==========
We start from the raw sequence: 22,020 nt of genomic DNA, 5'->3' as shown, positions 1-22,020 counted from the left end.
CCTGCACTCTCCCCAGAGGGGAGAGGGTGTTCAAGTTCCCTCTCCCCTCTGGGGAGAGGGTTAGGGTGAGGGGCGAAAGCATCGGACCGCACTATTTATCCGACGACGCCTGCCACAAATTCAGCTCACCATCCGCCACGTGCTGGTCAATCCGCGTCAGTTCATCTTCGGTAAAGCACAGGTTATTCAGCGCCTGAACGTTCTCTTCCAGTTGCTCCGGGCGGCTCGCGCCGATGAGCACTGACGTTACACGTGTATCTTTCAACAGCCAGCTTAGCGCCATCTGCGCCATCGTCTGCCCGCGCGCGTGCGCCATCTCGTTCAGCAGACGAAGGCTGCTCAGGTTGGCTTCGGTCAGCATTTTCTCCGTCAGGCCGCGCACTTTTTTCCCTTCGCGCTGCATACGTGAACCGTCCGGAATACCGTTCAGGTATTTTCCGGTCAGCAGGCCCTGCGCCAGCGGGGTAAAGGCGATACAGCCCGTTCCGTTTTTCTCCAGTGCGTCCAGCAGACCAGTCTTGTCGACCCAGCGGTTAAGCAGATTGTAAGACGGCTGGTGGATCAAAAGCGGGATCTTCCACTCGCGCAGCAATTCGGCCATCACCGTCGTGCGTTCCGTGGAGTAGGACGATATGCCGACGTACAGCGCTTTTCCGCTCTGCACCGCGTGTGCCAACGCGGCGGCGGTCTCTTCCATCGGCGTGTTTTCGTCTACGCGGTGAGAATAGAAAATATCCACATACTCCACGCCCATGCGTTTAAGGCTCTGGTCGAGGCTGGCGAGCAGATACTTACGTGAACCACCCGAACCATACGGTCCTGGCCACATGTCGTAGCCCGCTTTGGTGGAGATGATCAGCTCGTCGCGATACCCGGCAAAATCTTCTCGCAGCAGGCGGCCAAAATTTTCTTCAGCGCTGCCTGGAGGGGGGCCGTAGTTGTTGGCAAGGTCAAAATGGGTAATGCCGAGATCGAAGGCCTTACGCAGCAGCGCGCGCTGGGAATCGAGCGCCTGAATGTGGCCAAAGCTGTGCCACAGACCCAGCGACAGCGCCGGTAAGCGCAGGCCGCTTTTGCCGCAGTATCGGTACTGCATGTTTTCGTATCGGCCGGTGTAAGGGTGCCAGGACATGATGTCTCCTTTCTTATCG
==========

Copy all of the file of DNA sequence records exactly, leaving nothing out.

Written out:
We start from the raw sequence: 22,020 nt of genomic DNA, 5'->3' as shown, positions 1-22,020 counted from the left end.
CCTGCACTCTCCCCAGAGGGGAGAGGGTGTTCAAGTTCCCTCTCCCCTCTGGGGAGAGGGTTAGGGTGAGGGGCGAAAGCATCGGACCGCACTATTTATCCGACGACGCCTGCCACAAATTCAGCTCACCATCCGCCACGTGCTGGTCAATCCGCGTCAGTTCATCTTCGGTAAAGCACAGGTTATTCAGCGCCTGAACGTTCTCTTCCAGTTGCTCCGGGCGGCTCGCGCCGATGAGCACTGACGTTACACGTGTATCTTTCAACAGCCAGCTTAGCGCCATCTGCGCCATCGTCTGCCCGCGCGCGTGCGCCATCTCGTTCAGCAGACGAAGGCTGCTCAGGTTGGCTTCGGTCAGCATTTTCTCCGTCAGGCCGCGCACTTTTTTCCCTTCGCGCTGCATACGTGAACCGTCCGGAATACCGTTCAGGTATTTTCCGGTCAGCAGGCCCTGCGCCAGCGGGGTAAAGGCGATACAGCCCGTTCCGTTTTTCTCCAGTGCGTCCAGCAGACCAGTCTTGTCGACCCAGCGGTTAAGCAGATTGTAAGACGGCTGGTGGATCAAAAGCGGGATCTTCCACTCGCGCAGCAATTCGGCCATCACCGTCGTGCGTTCCGTGGAGTAGGACGATATGCCGACGTACAGCGCTTTTCCGCTCTGCACCGCGTGTGCCAACGCGGCGGCGGTCTCTTCCATCGGCGTGTTTTCGTCTACGCGGTGAGAATAGAAAATATCCACATACTCCACGCCCATGCGTTTAAGGCTCTGGTCGAGGCTGGCGAGCAGATACTTACGTGAACCACCCGAACCATACGGTCCTGGCCACATGTCGTAGCCCGCTTTGGTGGAGATGATCAGCTCGTCGCGATACCCGGCAAAATCTTCTCGCAGCAGGCGGCCAAAATTTTCTTCAGCGCTGCCTGGAGGGGGGCCGTAGTTGTTGGCAAGGTCAAAATGGGTAATGCCGAGATCGAAGGCCTTACGCAGCAGCGCGCGCTGGGAATCGAGCGCCTGAATGTGGCCAAAGCTGTGCCACAGACCCAGCGACAGCGCCGGTAAGCGCAGGCCGCTTTTGCCGCAGTATCGGTACTGCATGTTTTCGTATCGGCCGGTGTAAGGGTGCCAGGACATGATGTCTCCTTTCTTATCG